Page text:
How to Focus on Pre-Writing for High School

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I received a copy of WriteShop I and II and was compensated for my time in writing this post. I was not required to write a positive review and all opinions are my own. This post contains affiliate links. Thanks for your support!

Sometimes the hardest part about writing is getting started.

Do you agree?

Where do you start?

What do you want to say?

The same is true for high schoolers.

High schoolers write a lot.

Especially in the second half.

Most especially as they approach senior year.

There’s college entrance exam essays.

College application essays.

Personal essays.

Persuasive essays.

Narrative essays.

Essays about what they’ve read.

All the essays.

If your student is headed for education beyond your homeschool,

they need to be able to write a trim, compelling essay.

So, our job as homeschool moms is to get them into tip top essay writing shape.

And one of our go to training tools

is the pre-writing process.

The writing before the writing.

Tips for Doing Pre-Writing with Your Teens

How does your teen approach a writing assignment?

Are they the dash in type?

The slow stroll sort?

Or maybe they are the frozen still kind.

Preparing to write before you write is a good skill.

It lets you ease in and set the stage.

The more you ruminate on your writing, the better it will be.

Describe an object is a review topic in WriteShop II. Middle schoolers count too!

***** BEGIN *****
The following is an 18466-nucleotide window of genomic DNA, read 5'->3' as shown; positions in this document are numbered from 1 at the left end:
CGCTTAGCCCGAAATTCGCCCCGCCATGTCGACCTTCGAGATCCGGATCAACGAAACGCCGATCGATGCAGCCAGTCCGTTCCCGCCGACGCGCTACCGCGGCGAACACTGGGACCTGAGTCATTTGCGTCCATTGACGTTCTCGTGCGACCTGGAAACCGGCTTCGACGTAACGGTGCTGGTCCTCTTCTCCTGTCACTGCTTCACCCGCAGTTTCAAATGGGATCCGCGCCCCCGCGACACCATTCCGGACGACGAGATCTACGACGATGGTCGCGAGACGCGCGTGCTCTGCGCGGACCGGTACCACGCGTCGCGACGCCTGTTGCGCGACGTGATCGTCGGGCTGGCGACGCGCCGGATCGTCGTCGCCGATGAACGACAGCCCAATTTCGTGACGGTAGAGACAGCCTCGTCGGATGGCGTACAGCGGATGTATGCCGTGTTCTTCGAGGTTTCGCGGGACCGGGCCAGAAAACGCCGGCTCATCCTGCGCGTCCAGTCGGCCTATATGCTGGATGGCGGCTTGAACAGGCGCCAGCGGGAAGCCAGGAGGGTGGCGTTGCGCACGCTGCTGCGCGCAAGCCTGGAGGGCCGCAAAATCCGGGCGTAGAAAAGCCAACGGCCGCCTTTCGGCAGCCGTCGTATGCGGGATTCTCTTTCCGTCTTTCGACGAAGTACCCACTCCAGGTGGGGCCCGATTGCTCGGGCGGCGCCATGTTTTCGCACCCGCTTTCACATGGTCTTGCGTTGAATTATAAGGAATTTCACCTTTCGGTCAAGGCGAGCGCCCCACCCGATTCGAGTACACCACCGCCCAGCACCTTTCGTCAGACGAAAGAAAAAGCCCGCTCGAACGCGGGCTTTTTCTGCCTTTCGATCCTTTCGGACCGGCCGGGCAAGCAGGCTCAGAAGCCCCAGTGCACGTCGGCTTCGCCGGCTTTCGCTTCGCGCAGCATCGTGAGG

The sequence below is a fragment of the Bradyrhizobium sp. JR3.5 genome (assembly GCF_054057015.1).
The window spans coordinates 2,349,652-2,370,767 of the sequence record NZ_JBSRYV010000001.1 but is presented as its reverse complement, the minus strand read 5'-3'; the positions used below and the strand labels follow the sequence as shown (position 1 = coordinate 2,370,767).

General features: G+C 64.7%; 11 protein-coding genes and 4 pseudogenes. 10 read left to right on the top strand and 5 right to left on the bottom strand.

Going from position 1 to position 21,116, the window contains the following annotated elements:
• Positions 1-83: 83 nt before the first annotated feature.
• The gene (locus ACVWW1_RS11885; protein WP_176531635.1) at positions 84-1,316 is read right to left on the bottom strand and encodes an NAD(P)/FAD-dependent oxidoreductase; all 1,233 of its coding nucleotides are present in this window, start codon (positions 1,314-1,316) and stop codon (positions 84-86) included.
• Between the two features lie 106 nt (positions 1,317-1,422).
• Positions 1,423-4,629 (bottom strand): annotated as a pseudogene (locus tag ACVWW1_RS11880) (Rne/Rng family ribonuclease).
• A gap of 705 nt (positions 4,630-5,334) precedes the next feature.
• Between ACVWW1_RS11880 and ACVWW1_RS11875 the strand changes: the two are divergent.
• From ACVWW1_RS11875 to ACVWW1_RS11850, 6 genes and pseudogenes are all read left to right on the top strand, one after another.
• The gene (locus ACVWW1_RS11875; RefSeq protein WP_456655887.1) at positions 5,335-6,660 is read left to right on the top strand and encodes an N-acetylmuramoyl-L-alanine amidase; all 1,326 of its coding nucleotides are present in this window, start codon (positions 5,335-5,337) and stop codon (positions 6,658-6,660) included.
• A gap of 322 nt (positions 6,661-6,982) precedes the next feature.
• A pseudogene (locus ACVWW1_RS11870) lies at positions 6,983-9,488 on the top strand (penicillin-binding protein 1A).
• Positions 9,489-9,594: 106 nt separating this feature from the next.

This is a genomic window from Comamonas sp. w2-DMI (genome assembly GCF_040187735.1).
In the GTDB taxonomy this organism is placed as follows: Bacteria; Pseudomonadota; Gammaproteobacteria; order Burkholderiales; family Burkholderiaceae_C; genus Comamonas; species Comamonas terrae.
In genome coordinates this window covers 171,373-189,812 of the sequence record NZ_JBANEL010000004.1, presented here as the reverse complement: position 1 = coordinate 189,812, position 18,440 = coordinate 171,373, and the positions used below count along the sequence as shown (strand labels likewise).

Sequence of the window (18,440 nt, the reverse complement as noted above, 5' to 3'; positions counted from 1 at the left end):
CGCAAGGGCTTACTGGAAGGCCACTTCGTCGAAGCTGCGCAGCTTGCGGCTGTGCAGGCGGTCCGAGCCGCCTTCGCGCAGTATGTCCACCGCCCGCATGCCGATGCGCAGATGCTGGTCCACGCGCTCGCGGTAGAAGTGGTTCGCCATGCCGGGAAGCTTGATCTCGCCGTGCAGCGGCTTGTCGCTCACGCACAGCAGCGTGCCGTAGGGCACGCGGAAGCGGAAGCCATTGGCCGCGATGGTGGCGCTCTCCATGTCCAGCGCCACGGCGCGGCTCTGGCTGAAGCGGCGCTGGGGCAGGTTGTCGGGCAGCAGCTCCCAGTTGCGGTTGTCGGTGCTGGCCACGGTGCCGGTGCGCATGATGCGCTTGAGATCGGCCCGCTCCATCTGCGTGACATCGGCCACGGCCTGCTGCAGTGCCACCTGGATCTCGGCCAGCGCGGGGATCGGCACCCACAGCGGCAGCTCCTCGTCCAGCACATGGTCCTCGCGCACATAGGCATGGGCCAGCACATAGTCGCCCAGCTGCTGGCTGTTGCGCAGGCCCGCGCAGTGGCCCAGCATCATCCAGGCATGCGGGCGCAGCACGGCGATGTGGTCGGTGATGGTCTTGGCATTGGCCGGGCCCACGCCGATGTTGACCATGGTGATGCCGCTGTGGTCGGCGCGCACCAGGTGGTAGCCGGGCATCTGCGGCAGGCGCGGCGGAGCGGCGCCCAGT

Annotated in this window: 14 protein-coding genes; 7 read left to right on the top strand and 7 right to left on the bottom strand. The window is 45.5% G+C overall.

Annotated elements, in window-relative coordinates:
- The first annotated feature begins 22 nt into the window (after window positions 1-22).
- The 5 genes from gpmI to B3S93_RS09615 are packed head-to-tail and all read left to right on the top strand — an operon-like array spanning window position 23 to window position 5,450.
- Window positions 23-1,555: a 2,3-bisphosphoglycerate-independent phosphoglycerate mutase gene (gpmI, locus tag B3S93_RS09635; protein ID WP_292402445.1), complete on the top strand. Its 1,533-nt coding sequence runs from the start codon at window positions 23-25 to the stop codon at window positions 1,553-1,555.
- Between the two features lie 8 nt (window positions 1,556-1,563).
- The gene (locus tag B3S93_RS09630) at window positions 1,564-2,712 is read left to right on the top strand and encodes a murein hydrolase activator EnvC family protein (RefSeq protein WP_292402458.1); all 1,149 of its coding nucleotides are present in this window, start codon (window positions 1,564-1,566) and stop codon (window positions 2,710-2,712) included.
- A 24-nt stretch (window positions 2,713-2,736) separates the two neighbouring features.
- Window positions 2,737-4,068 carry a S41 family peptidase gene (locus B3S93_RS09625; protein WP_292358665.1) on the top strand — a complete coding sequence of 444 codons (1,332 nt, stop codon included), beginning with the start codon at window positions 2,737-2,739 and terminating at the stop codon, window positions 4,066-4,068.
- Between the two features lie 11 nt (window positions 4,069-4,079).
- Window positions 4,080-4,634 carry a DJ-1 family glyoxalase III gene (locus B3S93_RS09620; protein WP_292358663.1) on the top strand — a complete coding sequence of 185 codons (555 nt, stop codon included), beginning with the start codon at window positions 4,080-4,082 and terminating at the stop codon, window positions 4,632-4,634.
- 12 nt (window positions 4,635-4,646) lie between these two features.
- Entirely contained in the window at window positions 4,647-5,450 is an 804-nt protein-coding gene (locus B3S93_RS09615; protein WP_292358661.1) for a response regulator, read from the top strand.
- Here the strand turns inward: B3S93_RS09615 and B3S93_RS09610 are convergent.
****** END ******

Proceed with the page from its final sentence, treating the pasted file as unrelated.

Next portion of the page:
Here are some of our tried and true pre-writing tips:

  • Determine your topic– most of the time when an assignment is given, there is room for choice. Choosing well is the first step.
  • Choose a topic that has potential– for you (speaking to your teen here). If you get to pick, then pick something you find interesting or one you have a big opinion on. It makes things easier later!
  • Do some research– get to know your topic if you haven’t already. Do more if you are familiar with your topic.
  • Brainstorm– I also call this the brain dump. For me, it doesn’t have to take any special form. I just stream of consciousness get it all down in a list. Whatever I can think to say at that time is put to paper. I can sort it out later.
  • Organize your thoughts– This is when you take the items that brewed up in the storm and move them around into an order that makes sense. Some people like to use graphic organizers for this step. I work more in a more linear fashion!
  • Find what’s missing– is there something not included. Did you find out everything you need to know? Time to do more research to fill in the gaps or round out some thoughts.
  • Give it some time– before I sit down to do the first draft of a piece, I let all this work sit for a bit. When I come back to it, I will be able to add in anything else I feel is important and usually something relevant comes to me in that interim or as I sit back down to the work. For me, it’s an important step in the prep work of any piece of writing. I give it time after the first draft too!

Tools for Pre-Writing

Now that you have some idea of what a pre-writing process might look like, what are some tools you can use with your teens to make it happen?

  • Paper– loose leaf paper will do. Have you heard how much I adore old fashioned notebook paper?
  • Pen– put your thoughts on paper. Nothing fancy here. Unless we’re talking about pens. Because pens.
  • Graphic Organizers– there are all sorts of visual organizers out there, but I’m sort of a purest. Notebook paper all the way and design your own way of visualizing the information. It goes a long way to organizing the first draft.